Networking made easy…

For those of you who want to look forward to better days, I would like to suggest that you examine your current networking activity.

You are doing something wrong if you look forward to networking with grim determination, feel frustrated after a networking session, and are not seeing people a second time.

Any of these are signs that you view networking as selling yourself or getting something from others. That is a total waste of those unique moments in time when you have the attention of someone else.

I realize that countless books have been written on how to win
friends and influence people using various canned scripts, but I humbly
suggest that those books are full of nonsense.

When you manage to meet someone and gain their attention for the
first time, you have an opportunity to leave a lasting impression on
them that they will carry away and will maintain for years.

Why must you insist on coming across as an annoyance or as a
distraction? Your golden opportunity is transformed into a blot on the
other person’s universe which he or she will handle by labelling you as
someone to avoid in the future.

If you don’t know the person who is now paying attention to you,
introduce yourself very briefly and immediately ask about them, what
brings them here, what they do for a living, it doesn’t matter what the
question is, but it must be based on your actual interest in them. If your interest is genuine and your manners are in, you can even ask questions that might seem overly personal if handled crudely.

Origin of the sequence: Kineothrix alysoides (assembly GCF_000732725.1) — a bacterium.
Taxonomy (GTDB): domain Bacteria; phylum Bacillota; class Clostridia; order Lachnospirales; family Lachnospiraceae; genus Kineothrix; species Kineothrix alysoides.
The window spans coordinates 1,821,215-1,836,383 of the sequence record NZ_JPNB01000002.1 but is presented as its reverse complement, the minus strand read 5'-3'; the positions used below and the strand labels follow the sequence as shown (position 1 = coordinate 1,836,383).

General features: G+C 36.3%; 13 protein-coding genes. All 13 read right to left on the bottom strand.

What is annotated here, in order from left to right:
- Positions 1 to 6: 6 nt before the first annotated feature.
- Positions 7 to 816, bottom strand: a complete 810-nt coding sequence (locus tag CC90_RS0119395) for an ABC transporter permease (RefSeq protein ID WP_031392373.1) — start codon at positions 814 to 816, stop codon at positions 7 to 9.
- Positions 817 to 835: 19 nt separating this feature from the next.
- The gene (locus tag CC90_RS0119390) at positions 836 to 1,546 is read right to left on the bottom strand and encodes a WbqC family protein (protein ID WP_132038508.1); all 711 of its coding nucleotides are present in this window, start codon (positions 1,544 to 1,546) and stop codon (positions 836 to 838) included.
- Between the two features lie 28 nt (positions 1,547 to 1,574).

People are willing to talk with someone who is interested in them
for the right reasons. If you are genuinely interested in someone, you
can ask them almost anything and you will get a response.

If you already know something about the person who is paying
attention to you, you can mention something favorable about them or
what they have done instead of asking them a question.

Once you have made your statement or asked your question, shut up
and let the other person talk. This will tell you whether to continue
the conversation or to thank them and walk away.

Maybe there is nothing more to say. Ending an initial contact
smoothly leaves the door open to a later meeting where you have more in
common.

If you are genuinely interested in the other person, as in wanting
to help them out or make them feel more comfortable, they will pick
that up and remember you fondly and possibly with some affection. It
takes very little time to form a bond with someone if you are
interested in their welfare and making them feel comfortable.

If you force yourself to communicate with people you don’t like for
the purpose of networking, you have missed the whole point of this
activity. Networking is the process of extending your network of friends. It is not a matter of running around passing out business cards.

More later.

Have a good weekend!

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